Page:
Von Braun: Dreamer of Space, Engineer of War

The German rocket engineer who became a celebrity of the "space race" has long been a divided figure in the eye of the American public. On the one hand, his role as a compelling pitchman for the U.S. space program in the 1950s, and his leadership of the Saturn rocket program in the astronaut-maddened 1960s put Wernher von Braun at the center of the efforts to land men on the moon. On the other, his legacy as the developer of the infamous Nazi V-2 rockets tarnishes his burnished reputation as a symbol of scientific progress: the musical satirist Tom Lehrer famously imagined him shrugging: "'Once the rockets are up, who cares where they come down?'" Michael J. Neufeld's penetrating new biography tries to capture this complex, undoubtedly gifed man as a whole. Neufeld takes as his book's touchstone Goethe's Faust, and this emphasis brings to the fore the vital question: how much are von Braun's accomplishments the fruit of a truly Faustian bargain? The answer, we learn here, seems to be "a great deal." The great engineer's childhood dreams of spaceflight ruled his entire career, and their allure may have enabled von Braun to ignore the manifest evil of the regime which helped him realize them. Neufeld gives an unsparing account of the slave labor camp that produced the V-2, and these appalling passages land on the reader with devastating effect. Ironically, Von Braun's eagerness to re-invent himself seems particularly American. He was aided in the transformation by his temperament, which allowed him in later years to turn away from the nightmares of the past: Neufeld convincingly suggests that "looking to the future was a reflex that came naturally to him." But our eyes are drawn to an atrocity so massive as to exert an inescapable gravity over the rocketeer's vision of a purely scientific ascent. -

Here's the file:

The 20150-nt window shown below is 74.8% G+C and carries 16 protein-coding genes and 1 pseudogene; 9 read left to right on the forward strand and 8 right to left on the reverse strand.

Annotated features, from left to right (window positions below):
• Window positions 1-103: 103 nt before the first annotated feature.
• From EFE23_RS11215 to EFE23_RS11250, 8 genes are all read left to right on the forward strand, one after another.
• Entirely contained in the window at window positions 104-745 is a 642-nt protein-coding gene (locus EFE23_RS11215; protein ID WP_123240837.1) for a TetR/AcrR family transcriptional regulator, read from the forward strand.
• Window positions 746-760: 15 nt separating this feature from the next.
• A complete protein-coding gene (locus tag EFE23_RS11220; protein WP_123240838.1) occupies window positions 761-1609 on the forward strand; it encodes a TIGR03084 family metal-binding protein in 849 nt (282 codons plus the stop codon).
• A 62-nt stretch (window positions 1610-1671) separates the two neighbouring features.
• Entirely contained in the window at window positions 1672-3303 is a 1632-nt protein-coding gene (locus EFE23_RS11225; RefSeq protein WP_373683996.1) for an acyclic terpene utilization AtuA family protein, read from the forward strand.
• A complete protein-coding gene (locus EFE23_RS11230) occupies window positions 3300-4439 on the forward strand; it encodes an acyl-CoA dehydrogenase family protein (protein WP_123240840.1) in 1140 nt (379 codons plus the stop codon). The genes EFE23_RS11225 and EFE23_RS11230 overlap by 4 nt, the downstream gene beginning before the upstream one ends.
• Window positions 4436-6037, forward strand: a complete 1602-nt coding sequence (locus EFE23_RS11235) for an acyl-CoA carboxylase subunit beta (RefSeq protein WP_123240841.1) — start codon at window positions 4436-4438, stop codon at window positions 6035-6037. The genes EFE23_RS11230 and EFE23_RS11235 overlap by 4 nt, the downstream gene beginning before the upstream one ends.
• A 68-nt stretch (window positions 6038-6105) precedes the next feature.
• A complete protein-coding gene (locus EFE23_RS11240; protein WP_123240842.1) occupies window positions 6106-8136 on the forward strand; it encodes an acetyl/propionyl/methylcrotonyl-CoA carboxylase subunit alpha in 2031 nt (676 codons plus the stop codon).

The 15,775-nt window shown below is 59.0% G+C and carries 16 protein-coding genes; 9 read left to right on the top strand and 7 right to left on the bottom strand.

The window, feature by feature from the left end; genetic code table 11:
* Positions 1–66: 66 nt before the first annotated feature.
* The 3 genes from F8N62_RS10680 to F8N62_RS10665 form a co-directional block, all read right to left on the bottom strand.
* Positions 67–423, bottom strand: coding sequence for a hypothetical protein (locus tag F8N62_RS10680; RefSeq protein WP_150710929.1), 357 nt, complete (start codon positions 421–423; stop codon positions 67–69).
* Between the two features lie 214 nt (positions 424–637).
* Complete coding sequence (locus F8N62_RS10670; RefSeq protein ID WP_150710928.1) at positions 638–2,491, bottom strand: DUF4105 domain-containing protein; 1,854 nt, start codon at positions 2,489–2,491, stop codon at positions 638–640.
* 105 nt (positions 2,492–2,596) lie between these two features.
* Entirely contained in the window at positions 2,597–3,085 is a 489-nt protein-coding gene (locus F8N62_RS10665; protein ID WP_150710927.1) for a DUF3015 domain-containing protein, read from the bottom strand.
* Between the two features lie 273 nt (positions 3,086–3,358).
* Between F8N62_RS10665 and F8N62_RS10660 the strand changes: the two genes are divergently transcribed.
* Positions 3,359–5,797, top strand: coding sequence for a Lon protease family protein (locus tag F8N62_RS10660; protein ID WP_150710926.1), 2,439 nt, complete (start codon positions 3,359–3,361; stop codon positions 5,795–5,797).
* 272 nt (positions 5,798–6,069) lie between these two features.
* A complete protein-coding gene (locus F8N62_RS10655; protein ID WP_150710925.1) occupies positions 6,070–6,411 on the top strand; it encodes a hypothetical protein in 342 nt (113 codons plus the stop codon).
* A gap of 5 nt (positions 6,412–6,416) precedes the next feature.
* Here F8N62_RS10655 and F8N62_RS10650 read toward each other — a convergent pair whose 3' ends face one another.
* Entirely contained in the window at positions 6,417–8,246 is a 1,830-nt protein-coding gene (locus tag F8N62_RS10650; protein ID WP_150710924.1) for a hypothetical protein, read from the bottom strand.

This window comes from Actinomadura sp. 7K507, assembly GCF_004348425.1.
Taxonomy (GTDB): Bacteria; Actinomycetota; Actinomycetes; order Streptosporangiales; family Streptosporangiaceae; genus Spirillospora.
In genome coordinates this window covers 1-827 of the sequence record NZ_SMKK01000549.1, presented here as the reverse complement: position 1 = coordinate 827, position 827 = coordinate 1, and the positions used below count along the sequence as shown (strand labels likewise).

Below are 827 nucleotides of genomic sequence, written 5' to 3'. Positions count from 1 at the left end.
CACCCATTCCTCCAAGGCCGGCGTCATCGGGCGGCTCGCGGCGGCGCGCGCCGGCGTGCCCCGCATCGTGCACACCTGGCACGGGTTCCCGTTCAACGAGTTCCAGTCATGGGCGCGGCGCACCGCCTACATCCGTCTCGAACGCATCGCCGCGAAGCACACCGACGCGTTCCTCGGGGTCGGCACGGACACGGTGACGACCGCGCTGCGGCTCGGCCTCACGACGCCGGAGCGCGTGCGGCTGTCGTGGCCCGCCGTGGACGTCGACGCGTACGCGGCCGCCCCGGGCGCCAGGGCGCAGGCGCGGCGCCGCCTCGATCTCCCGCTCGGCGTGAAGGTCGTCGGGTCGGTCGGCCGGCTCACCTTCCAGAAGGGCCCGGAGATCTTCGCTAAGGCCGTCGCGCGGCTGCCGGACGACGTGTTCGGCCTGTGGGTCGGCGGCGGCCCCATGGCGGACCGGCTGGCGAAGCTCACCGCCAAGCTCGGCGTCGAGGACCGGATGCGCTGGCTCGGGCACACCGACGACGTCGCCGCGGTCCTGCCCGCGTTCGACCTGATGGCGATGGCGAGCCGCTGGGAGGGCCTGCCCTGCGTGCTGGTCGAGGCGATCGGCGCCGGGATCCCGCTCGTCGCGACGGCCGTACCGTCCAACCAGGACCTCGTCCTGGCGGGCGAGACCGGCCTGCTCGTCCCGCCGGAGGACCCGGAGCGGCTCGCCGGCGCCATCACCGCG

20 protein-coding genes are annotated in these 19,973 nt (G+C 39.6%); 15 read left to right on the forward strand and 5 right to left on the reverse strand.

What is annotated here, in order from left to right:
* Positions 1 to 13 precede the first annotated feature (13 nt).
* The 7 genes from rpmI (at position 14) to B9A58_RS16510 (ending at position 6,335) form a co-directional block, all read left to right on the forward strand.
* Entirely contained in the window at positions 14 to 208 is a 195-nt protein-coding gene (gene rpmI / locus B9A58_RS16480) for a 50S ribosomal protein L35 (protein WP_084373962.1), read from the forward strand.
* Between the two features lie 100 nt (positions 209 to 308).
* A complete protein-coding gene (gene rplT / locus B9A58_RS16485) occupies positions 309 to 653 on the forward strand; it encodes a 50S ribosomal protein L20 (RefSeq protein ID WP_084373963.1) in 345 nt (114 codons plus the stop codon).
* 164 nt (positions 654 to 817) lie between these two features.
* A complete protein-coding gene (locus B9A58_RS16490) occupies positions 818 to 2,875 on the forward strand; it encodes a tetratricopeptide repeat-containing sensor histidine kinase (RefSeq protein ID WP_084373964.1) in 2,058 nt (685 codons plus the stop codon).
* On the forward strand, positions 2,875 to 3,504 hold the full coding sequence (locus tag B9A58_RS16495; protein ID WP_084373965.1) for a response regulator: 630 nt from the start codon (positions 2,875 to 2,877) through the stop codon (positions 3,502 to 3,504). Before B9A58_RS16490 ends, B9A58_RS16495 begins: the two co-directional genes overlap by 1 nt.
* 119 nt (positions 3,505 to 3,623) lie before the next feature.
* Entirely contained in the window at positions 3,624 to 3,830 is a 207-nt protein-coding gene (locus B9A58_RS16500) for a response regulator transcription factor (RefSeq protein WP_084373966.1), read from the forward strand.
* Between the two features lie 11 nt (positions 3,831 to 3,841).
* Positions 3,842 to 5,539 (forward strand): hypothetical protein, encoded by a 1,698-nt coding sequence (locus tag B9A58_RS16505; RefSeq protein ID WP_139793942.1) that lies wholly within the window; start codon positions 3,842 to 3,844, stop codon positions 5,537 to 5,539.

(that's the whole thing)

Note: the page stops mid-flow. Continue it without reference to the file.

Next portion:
July 24: On this day in 1725 John Newton, the slave trader-preacher who wrote the hymn "Amazing Grace," was born.

Crime fiction legends Dennis Lehane and Michael Connelly discuss the new book that unites their beloved sleuths Patrick Kenzie and Harry Bosch.

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Paradise and Elsewhere

Canadian short story marvel Kathy Page emerges as the Alice Munro of the supernatural from these heartfelt tales of shapeshifting swimmers, mild-mannered cannibals, and personality-shifting viruses transmitted through kisses.

Pastoral

When a persuasive pastor arrives in a sleepy farm town, his sage influence has otherworldly results (talking sheep, a mayor who walks on water). But can he pull off the miracle of finding kindly local Liz Denny the love of her life?  Small wonder looms large in this charmer from Andre Alexis.

The Hundred-Year House

When a poetry scholar goes digging through the decrepit estate of his wife's family to uncover a bygone arts colony's strange mysteries, he awakens a tenacious monster: his mother-in-law. A wickedly funny take on aging aristocracies from author Rebecca Makkai (The Borrower).